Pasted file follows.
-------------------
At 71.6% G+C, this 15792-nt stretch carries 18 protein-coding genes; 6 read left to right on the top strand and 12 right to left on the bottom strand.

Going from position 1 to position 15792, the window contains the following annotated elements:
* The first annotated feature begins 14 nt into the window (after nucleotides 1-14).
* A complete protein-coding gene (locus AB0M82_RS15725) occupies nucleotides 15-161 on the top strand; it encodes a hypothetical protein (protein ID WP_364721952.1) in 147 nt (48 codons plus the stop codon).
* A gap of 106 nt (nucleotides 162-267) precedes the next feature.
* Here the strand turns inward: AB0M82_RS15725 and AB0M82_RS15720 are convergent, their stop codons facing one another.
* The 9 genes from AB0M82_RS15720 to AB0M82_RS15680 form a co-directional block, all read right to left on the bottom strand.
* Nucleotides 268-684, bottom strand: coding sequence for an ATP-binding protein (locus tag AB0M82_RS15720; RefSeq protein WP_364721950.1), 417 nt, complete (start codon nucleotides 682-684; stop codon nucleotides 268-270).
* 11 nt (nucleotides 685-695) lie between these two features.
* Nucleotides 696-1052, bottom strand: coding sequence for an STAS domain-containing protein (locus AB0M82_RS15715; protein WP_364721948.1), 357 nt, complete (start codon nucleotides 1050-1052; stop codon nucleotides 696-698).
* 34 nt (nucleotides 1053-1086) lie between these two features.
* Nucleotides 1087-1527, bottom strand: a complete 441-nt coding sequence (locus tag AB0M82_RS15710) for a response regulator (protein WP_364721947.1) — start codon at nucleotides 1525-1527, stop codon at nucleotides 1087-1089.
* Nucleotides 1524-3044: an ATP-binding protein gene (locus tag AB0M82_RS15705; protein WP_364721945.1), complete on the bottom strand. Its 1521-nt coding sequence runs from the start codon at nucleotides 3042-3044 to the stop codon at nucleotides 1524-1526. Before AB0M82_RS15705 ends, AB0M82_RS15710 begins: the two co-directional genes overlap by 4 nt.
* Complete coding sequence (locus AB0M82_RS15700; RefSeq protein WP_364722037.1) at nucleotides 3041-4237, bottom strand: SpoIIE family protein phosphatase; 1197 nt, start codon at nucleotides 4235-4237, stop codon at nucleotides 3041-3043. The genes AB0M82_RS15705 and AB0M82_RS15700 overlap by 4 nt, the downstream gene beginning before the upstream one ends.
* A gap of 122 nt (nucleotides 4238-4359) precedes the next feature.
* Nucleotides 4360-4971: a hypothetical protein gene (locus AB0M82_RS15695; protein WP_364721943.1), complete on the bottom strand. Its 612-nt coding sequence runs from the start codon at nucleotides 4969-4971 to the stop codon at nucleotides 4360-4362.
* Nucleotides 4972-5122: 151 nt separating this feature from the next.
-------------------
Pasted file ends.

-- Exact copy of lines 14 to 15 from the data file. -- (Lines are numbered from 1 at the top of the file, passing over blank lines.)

* Complete coding sequence (locus AB0M82_RS15700; RefSeq protein WP_364722037.1) at nucleotides 3041-4237, bottom strand: SpoIIE family protein phosphatase; 1197 nt, start codon at nucleotides 4235-4237, stop codon at nucleotides 3041-3043. The genes AB0M82_RS15705 and AB0M82_RS15700 overlap by 4 nt, the downstream gene beginning before the upstream one ends.
* A gap of 122 nt (nucleotides 4238-4359) precedes the next feature.